By Sherri Telenko
Here’s what every good set designer knows: lighting is key to setting the stage for a grand entrance. And grand home entrances require more than front door illumination. Landscape lighting from driveway to threshold not only makes a property safer, but prettier. Curb appeal extends beyond sundown.
“People spend a lot of money on their homes and landscaping, but that all disappears after dark,” says Don McQueen of Nite Time Décor. “It’s amazing what a difference an architectural lighting design makes.”
McQueen has been lighting homes in the West of the City region for 20 years. There’s more to the process than meets the eye.
“What’s important is to see the effect, not the source,” he says, emphasizing there’s a difference between landscape lighting and architectural lighting. “Many people are technically proficient at lighting the landscape of a home. But designers, like those on our team, look at the design of the house as well when creating an architectural lighting plan.”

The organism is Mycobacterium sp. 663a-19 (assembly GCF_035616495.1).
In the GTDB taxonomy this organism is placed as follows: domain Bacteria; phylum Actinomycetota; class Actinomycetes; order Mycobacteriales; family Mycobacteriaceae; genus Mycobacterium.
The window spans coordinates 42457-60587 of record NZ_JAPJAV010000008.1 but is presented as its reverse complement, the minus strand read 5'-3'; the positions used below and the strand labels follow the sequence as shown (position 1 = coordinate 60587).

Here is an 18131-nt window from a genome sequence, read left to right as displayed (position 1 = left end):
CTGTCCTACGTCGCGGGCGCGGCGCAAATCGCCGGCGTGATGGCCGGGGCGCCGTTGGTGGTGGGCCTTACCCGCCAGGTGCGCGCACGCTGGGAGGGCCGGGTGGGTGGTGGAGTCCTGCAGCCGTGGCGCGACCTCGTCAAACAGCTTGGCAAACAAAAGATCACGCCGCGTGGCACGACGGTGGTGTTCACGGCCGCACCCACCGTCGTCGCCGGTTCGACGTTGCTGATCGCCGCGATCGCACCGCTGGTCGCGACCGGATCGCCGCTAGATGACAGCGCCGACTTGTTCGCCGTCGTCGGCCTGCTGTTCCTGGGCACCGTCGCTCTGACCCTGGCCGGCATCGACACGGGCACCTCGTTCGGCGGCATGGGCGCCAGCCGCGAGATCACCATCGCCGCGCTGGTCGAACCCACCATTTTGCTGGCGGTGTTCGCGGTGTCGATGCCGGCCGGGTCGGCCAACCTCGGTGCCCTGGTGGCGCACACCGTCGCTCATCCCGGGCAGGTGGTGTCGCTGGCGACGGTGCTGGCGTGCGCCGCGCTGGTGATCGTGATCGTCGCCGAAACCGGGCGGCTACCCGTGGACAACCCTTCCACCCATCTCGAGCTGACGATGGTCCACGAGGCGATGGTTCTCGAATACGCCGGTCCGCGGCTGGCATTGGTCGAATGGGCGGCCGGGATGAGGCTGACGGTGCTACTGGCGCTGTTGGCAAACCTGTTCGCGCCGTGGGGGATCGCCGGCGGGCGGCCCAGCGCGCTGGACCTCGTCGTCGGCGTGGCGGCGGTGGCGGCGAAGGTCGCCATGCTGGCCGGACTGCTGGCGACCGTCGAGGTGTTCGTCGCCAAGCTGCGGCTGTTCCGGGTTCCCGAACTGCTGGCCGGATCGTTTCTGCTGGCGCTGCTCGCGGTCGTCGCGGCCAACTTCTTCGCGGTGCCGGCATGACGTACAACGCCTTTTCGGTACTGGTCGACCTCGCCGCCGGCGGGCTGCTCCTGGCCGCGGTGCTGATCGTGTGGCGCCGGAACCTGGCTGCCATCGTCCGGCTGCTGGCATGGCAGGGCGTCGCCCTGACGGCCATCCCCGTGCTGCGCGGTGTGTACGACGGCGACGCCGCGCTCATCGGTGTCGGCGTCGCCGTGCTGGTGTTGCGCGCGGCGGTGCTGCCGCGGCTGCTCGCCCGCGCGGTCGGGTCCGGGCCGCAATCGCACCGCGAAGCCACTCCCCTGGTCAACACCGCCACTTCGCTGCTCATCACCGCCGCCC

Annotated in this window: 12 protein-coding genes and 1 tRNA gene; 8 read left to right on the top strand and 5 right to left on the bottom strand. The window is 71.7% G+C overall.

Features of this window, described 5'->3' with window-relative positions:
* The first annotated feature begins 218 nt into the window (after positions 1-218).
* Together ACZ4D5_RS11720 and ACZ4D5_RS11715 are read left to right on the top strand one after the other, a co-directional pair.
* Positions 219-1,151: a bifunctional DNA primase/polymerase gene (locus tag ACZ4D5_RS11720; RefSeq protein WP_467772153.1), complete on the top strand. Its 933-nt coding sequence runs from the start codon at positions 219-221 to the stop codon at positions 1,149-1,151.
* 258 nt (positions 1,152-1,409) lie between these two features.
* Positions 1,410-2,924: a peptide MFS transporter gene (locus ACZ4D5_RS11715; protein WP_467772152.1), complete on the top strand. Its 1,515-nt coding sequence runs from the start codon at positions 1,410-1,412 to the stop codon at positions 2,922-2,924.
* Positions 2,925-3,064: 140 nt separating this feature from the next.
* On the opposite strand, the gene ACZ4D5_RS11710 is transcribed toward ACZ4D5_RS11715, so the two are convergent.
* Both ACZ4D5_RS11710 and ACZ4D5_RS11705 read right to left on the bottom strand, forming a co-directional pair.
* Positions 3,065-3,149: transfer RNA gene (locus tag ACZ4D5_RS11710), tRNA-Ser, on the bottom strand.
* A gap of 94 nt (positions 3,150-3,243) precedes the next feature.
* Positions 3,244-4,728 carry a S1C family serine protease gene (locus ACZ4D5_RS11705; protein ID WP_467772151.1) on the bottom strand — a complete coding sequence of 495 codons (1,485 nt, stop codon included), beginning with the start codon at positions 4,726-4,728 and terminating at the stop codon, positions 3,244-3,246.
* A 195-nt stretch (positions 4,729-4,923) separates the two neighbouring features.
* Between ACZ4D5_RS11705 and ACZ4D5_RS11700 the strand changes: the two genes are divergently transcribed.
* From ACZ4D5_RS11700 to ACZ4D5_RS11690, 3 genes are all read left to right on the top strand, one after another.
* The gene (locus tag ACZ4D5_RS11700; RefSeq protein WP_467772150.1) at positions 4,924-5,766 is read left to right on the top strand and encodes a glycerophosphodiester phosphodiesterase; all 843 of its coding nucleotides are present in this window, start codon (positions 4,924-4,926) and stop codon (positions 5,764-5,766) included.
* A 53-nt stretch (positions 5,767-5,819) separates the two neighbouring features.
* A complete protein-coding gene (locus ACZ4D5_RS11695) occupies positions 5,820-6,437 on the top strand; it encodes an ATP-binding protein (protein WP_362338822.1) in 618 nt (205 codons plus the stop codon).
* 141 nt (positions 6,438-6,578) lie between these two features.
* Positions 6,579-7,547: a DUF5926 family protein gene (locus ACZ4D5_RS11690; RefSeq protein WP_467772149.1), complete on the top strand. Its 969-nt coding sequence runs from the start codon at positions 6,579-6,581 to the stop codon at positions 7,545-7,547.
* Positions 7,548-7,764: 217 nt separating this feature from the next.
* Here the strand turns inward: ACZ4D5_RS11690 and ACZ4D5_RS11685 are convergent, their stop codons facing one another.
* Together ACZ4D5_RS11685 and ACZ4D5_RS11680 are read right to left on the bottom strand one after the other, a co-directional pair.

True, outdoor lighting can be functional, illuminating the driveway edge or garden paths with a series of small soft light fixtures, but architectural lighting enhances the outside design of the property. For example, a spotlight projects a dramatic distribution of light straight up tall structures such as columns or trees.
Wall washing — lighting projected over an entire surface — creates shadows and texture as light dances over uneven surfaces such as limestone or brick. “Something plain in the day can look spectacular at night,” McQueen says.
Furthermore, aboveground well lights provide big impact for dramatic effects illuminating fountains and larger spaces.
Down lighting is commonly used in structures like pergolas to highlight the plants below, but it’s more spectacular imitating the moon. Yes, the moon. “We do this by putting fixtures on high tree branches facing down,” McQueen says. “Adjusted correctly, they filter through the branches and leaves simulating moon light, especially if it’s a warm white used.”
Finally, if you crave that tiki light ambiance around the pool or fire pit, Nite Time Décor has those too, though in weather-resistant metals, not rattan. Tropical-inspired, these cone-shaped decorative downlights have a removable wick, which you fire up on party nights.
Designing outdoor landscaping or architectural lighting is the first step; maintaining it is an ongoing second step. According to Nite Time Décor, lighting systems require annual attention because they’re exposed to dirt, rainfall, snow and ice.
“We clean and re-aims lights, cutting back plants that might have grown over,” McQueen says. “LED lights last for up to 10 years — we make sure the system looks as goods as the day it was installed.”